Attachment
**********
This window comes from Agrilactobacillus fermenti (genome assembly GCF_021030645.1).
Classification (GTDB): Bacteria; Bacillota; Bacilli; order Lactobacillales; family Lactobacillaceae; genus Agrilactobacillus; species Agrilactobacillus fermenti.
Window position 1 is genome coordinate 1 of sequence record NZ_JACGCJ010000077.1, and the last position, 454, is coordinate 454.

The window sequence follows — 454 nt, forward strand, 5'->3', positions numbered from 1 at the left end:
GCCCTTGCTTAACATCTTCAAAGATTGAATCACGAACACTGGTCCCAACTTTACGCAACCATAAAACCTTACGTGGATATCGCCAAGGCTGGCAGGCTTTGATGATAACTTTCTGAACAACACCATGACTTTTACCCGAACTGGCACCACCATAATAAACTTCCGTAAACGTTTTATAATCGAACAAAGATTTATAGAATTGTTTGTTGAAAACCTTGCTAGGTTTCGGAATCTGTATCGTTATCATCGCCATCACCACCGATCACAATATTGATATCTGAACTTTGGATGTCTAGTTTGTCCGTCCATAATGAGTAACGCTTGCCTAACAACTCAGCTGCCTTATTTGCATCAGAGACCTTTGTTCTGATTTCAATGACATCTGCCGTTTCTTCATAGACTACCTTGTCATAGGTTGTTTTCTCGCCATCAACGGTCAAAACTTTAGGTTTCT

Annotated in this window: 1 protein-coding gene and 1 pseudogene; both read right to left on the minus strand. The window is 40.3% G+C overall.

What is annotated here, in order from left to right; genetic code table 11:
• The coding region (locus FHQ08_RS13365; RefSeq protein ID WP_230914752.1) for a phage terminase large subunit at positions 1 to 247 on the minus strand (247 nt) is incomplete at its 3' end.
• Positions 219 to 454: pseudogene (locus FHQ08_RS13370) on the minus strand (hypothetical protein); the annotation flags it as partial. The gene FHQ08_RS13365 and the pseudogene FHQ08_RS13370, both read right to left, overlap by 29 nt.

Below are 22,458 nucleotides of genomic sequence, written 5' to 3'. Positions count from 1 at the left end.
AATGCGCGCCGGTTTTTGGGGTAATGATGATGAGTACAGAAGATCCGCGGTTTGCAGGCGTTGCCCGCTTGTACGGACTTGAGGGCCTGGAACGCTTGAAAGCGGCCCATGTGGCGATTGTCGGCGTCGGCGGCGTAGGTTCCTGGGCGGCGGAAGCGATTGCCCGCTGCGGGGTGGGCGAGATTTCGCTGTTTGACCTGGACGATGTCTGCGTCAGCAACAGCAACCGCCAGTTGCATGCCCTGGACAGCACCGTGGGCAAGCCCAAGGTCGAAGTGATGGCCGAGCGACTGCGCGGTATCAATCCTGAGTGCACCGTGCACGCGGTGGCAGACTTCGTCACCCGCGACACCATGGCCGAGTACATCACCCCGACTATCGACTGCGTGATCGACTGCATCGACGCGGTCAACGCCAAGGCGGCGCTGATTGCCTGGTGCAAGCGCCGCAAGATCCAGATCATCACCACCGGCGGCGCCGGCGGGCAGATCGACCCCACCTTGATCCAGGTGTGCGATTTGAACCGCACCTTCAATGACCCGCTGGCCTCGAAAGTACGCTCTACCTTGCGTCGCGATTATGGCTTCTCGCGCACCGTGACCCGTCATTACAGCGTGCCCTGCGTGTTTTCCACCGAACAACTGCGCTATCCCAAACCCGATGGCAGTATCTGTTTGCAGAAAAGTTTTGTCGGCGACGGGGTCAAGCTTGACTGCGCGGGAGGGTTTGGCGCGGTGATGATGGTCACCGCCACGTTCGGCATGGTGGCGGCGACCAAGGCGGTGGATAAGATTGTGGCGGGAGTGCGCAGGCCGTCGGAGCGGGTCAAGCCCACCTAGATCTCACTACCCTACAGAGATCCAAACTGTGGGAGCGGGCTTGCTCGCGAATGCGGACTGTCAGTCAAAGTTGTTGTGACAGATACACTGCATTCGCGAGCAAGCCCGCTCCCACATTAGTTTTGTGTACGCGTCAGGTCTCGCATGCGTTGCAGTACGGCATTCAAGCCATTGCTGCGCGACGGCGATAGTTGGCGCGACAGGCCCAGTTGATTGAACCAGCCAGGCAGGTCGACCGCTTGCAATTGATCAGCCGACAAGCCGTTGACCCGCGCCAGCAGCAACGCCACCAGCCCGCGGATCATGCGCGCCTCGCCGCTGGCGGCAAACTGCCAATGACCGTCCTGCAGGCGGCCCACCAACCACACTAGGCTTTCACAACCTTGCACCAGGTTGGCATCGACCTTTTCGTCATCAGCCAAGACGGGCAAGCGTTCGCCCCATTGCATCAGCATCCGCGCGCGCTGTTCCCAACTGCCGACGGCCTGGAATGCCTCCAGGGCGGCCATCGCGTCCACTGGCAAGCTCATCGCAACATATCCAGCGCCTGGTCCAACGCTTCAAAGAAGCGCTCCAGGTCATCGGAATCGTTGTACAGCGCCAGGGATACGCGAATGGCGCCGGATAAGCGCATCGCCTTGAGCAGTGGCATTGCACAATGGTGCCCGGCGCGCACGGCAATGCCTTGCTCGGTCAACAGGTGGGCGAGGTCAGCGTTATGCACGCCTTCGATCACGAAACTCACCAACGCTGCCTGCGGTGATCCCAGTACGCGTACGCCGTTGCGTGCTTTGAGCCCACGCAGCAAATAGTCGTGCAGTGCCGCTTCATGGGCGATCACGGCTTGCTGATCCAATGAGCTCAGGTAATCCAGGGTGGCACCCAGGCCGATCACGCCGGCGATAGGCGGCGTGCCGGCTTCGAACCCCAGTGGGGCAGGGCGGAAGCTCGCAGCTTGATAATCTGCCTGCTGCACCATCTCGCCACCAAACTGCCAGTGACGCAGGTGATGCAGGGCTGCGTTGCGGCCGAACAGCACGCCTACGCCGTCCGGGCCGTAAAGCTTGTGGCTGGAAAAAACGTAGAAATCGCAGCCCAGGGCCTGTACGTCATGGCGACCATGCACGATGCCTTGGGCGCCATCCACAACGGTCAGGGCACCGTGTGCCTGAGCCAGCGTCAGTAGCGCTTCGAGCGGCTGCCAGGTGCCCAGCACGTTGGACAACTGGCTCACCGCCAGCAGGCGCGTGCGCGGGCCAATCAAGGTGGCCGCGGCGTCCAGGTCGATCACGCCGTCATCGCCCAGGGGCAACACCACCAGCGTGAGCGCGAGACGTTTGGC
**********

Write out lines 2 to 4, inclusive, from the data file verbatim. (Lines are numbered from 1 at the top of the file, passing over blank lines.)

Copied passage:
Classification (GTDB): Bacteria; Bacillota; Bacilli; order Lactobacillales; family Lactobacillaceae; genus Agrilactobacillus; species Agrilactobacillus fermenti.
Window position 1 is genome coordinate 1 of sequence record NZ_JACGCJ010000077.1, and the last position, 454, is coordinate 454.

The window sequence follows — 454 nt, forward strand, 5'->3', positions numbered from 1 at the left end: